As I am sure I do not need to explain to those of you that follow the markets on a daily basis, this has been one of the most trying times in history for traders and investors alike. The markets have whipsawed back and forth for all of 2011, and probably more so than any other time in history. However, we are not done yet.
Current Market Risks
I am not sure if I would have the room in one article to adequately explain each and every market risk that exists currently, but let me at least mention a few.
The European Debacle
Let's first look at Greece, which has approximately €11 billion in debt maturing in 2012, which represents 6.55% of its total GDP. Until this point, we have been led to believe that Greece is in the worst situation of all the European countries. However, the United Kingdom has €14 billion in debt that is maturing in 2012, which represents 6.77% of its total GDP. Now, here is the kicker: Italy has over €16 billion in debt maturing in 2012, which represents 7.5% of its total GDP. Therefore, it is quite clear that we are nowhere near done with the European debacle. Furthermore, if the European Union is having such a difficult time dealing with Greece, what is going to happen when Italy now comes to the forefront?
What is making this situation much more dire is that the Italian borrowing costs have recently soared. In fact, yields have risen from 4% to over 6% within the last 12 months. This has meant an additional 40€ billion a year in additional interest costs. This is in addition to the fact that the Italian economy has been contracting as we speak. In fact, Nouriel Roubini is suggesting that Italy will experience continued negative growth starting in Q3 2011.
So how much longer do you think it will be until this nightmare rears its ugly head, the size of which will dwarf the Greece issue?
When, and not if, it does, you will see further financial firms with liquidity crunches, forcing more of them into bankruptcy. Now, what happens to investors when more firms go into these types of liquidity crunches? I think you can figure that one out.
CME Margin Change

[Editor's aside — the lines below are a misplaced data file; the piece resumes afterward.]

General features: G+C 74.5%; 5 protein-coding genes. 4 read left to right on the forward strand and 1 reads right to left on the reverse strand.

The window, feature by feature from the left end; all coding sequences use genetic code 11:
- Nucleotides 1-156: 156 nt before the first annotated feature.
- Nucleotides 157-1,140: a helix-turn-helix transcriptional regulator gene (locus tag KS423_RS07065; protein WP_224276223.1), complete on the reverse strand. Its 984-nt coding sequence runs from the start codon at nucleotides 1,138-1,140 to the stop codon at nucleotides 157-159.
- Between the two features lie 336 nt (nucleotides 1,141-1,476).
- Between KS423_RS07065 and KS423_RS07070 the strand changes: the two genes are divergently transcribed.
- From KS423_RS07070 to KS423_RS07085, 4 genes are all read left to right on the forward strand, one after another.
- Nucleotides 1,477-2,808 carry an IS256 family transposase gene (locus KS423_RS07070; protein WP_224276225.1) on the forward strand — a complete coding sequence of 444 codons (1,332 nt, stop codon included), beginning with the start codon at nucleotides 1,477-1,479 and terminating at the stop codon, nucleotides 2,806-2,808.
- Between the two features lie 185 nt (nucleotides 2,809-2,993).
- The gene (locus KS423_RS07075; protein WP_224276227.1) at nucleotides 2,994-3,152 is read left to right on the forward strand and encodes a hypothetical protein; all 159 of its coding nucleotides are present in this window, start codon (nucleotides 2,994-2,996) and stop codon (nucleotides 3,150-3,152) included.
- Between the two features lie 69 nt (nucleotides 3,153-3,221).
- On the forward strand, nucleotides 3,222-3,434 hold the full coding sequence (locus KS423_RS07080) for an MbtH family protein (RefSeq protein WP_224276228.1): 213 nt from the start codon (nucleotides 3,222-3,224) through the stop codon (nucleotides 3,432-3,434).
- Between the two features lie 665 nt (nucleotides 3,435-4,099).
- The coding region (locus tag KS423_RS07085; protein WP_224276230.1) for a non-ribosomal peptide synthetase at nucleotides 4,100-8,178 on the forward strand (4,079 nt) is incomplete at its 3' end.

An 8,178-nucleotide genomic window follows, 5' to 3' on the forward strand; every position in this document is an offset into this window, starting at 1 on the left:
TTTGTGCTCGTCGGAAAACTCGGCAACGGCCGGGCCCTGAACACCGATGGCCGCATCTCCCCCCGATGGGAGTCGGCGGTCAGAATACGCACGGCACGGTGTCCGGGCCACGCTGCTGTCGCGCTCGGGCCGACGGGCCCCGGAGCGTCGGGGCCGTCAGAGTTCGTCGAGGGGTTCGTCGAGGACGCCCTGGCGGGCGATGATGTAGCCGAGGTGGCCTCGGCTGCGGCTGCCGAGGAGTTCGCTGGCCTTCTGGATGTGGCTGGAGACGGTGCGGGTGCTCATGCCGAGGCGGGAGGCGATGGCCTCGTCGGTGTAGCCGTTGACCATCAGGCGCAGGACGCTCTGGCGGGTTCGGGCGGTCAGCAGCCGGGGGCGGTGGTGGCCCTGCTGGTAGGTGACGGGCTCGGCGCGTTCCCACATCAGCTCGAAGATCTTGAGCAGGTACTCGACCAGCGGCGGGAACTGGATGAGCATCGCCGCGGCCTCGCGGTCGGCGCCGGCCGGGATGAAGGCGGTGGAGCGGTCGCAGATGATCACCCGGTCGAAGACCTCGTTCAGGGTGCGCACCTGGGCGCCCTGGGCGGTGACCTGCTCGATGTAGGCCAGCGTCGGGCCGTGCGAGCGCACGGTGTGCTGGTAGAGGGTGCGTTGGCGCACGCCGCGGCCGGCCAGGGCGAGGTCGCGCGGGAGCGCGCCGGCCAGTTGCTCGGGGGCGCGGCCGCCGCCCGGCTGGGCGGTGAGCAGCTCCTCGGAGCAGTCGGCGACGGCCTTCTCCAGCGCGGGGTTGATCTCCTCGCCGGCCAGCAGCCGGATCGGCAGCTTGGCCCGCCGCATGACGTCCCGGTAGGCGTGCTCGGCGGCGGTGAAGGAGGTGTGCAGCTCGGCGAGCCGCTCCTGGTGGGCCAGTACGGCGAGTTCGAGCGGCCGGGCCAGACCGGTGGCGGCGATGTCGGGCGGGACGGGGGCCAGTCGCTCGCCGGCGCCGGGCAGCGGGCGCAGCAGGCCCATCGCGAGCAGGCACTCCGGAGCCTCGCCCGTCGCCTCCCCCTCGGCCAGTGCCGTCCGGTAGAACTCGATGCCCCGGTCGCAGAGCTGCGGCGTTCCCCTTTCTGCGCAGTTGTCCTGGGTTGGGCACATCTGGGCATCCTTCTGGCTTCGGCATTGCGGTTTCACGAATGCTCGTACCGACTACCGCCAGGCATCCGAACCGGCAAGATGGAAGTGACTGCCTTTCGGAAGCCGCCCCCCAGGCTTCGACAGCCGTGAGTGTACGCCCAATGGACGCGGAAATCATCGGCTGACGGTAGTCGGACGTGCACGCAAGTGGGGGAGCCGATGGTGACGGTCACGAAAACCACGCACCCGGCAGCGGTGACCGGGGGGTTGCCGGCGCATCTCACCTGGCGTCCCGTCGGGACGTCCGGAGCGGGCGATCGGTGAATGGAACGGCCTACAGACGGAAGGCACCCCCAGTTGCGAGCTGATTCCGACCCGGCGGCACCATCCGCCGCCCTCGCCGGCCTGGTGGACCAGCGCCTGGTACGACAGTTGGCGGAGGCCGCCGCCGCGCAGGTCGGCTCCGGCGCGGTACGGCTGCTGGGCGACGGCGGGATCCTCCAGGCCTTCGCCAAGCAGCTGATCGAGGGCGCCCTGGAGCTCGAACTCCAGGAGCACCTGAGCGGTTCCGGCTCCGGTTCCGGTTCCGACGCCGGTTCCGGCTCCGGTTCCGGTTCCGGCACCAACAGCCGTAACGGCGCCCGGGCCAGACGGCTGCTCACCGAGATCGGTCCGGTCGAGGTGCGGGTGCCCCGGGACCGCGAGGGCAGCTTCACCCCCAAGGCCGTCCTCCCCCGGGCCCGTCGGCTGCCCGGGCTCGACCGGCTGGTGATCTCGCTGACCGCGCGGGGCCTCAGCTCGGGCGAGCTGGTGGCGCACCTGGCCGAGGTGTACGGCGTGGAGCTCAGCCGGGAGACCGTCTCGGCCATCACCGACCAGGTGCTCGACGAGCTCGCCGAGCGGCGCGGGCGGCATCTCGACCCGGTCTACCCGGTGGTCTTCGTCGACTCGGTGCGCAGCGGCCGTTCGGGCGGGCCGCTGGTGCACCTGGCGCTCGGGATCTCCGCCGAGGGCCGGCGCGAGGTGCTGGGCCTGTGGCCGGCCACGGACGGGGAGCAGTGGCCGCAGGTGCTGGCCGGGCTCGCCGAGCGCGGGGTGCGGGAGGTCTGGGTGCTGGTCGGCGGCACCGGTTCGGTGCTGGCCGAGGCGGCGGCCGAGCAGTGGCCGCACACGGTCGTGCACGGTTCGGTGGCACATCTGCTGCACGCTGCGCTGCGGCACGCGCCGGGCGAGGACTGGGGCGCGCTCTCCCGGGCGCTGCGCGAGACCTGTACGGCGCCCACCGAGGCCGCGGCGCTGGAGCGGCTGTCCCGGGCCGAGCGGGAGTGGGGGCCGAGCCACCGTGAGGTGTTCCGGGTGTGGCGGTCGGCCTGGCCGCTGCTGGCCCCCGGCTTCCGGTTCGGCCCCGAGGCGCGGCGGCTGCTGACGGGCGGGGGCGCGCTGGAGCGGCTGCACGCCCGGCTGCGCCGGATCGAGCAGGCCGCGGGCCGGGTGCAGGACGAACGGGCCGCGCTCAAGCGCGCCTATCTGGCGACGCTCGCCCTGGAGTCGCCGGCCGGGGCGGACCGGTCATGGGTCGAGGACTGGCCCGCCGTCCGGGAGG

In what seems to be a mostly unnoticed move, as of yet, after the close on Friday, the CME announced a margin adjustment for all of its products as of the close of business on Friday, November 4, 2011. They now require a 1:1 initial margin ratio on all products. This is attempting to ease the otherwise significant margin call for potentially hundreds of billions worth of its products, which include gold, silver, oil and equity futures contracts, due to the MF Global (MF) asset transfers to other brokers.
Effectively, this means that there is a significant easing for options and futures holders of the amount of additional capital needed to be deposited by the former MF Global account holders to the CME by the close of business on Monday.
Since this new requirement is being specifically aimed at alleviating the financial burden for the accounts being transferred from MF Global to other dealers, it seems the CME is expecting that these transfers can have a serious impact upon the markets at large. Since most of these accounts are reportedly long positions, the risks are predominantly to the downside, as a significant amount of additional collateral may still need to be raised.
If you remember back to a similar situation after the Lehman debacle, it took several days for these situations to sort themselves out in the market until it had a real effect upon the overall markets. If we see the same type of delayed effect on the transfer of accounts to other brokers, it actually leads right into a November 10 turn date I have been looking towards to begin a significant decline in the markets.
However, as there still a significant amount of confusion about the CME's adjustment, the effects of which may not be realized for several days.
The U.S. dollar has seen some significant upside pressure, which has seriously catapulted it upwards over the last week. In fact, it seems that it currently is looking towards ever higher levels shortly. Clearly, this will not have a positive effect upon the equity markets.
With their house literally burning, the G20 can't even smell toast burning in the kitchen. They are not even planning on meeting again until the end of the year. The lack of urgency within this larger group is simply astounding to us watching from across the pond. Do we really believe that this "organization" will open their eyes before the house has been reduced to embers?
This now brings me to my market forecast for what remains of our 2011 calendar year, and it is setting up to be a very difficult one for those that are unprepared.
Based upon my technical work, I am seeing us topping this week and most probably by the 10th of November. Depending upon how the market reacts on Monday, the top at that time will either be within the S&P 1265-1275 range (my primary target), or it will be as high as the 1305-1315 range.
However, once we reach the 10th of November, be prepared for a decline that will take us down into the Thanksgiving holiday, with targets as low as S&P 1180. Yes, we are predicting an estimate 100 point drop within a period of 2 trading weeks. Clearly, this is something we probably have become almost accustomed to already.
Thereafter, I am seeing a 100+ point rally that can potentially take us into year-end (maybe a little longer), with upside targets as high as 1330-1340 in the S&P 500. But, I must warn you that this could be the highest level the market will then see for the next several years, as it could be setting up an apocalyptic decline that would make 2007-2009 look like child's play.
One last note: Even if my specific timing does not work out exactly as I present it, the fact still remains that we will soon re-test the 1180-1200 region before being able to move back up to the 1320-1340 region for a final top. That is my ultimate point.
Disclosure: I am short SPY.